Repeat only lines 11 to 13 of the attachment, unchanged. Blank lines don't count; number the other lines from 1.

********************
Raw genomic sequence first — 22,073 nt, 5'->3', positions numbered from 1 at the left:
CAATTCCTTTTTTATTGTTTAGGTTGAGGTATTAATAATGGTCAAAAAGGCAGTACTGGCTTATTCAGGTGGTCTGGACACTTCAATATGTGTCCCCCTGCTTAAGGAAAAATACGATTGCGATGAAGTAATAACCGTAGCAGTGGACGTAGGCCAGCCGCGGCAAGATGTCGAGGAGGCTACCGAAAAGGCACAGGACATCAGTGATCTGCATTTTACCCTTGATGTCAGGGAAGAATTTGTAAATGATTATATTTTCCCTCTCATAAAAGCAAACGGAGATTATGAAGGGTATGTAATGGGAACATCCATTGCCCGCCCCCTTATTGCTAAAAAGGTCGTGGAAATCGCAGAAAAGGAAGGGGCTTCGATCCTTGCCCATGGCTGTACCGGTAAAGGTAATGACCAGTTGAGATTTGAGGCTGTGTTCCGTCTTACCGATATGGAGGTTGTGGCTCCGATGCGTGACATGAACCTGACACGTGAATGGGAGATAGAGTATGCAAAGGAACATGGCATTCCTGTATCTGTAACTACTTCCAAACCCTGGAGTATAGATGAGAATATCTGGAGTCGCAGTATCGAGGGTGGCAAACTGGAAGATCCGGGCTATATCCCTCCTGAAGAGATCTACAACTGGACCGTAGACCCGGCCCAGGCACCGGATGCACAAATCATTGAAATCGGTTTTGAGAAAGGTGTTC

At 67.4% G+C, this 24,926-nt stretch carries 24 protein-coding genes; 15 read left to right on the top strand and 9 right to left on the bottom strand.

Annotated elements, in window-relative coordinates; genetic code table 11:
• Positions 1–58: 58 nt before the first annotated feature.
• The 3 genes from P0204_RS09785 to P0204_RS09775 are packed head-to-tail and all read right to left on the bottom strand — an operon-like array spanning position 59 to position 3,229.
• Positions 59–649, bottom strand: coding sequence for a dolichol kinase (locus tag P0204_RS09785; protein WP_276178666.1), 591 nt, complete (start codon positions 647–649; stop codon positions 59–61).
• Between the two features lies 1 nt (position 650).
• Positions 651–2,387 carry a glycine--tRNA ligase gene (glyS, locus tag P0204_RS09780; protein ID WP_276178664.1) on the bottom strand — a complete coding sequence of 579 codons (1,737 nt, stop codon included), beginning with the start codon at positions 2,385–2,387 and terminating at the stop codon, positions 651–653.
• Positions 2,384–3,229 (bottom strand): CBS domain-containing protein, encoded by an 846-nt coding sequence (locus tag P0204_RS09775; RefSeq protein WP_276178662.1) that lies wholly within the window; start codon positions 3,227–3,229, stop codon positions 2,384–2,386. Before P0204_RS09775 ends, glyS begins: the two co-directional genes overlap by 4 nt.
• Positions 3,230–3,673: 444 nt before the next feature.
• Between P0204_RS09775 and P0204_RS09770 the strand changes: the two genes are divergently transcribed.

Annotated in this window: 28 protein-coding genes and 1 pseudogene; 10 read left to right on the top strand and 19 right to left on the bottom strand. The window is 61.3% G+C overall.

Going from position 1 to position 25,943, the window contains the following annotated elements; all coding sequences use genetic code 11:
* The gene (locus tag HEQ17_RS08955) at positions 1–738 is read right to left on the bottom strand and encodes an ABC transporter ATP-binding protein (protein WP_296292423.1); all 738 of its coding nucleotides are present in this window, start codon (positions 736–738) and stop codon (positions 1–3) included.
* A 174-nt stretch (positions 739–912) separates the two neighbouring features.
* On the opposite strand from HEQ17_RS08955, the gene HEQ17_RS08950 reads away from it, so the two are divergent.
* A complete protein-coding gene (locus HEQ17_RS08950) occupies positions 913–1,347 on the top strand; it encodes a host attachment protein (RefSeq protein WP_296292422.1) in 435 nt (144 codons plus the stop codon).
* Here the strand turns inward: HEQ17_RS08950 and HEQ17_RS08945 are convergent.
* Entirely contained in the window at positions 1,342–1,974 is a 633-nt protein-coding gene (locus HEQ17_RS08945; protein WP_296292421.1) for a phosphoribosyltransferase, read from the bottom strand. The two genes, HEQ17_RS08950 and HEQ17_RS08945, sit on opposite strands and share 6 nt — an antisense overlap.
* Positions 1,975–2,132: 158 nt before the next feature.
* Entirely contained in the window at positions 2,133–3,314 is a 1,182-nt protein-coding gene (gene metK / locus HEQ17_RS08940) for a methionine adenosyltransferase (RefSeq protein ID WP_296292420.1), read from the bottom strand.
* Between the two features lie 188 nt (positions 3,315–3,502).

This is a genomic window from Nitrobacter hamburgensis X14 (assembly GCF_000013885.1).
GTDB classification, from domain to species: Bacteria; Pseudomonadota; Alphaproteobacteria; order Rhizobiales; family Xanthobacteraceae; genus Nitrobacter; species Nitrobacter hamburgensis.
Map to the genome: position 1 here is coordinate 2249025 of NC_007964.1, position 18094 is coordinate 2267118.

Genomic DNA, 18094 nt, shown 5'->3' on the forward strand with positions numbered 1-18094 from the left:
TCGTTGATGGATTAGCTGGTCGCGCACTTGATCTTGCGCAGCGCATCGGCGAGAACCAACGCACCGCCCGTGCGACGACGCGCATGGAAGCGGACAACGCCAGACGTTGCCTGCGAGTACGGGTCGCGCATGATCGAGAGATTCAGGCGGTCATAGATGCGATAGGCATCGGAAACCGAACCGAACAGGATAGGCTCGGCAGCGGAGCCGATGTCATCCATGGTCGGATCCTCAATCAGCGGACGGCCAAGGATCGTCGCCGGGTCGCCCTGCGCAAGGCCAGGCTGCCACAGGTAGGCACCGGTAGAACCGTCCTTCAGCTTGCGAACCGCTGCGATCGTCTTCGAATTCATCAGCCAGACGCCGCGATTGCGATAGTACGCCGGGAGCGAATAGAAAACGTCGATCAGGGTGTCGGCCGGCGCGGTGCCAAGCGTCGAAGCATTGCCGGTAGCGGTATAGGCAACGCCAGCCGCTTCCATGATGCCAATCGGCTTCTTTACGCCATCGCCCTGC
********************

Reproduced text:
• Positions 3,230–3,673: 444 nt before the next feature.
• Between P0204_RS09775 and P0204_RS09770 the strand changes: the two genes are divergently transcribed.

Annotated in this window: 28 protein-coding genes and 1 pseudogene; 10 read left to right on the top strand and 19 right to left on the bottom strand. The window is 61.3% G+C overall.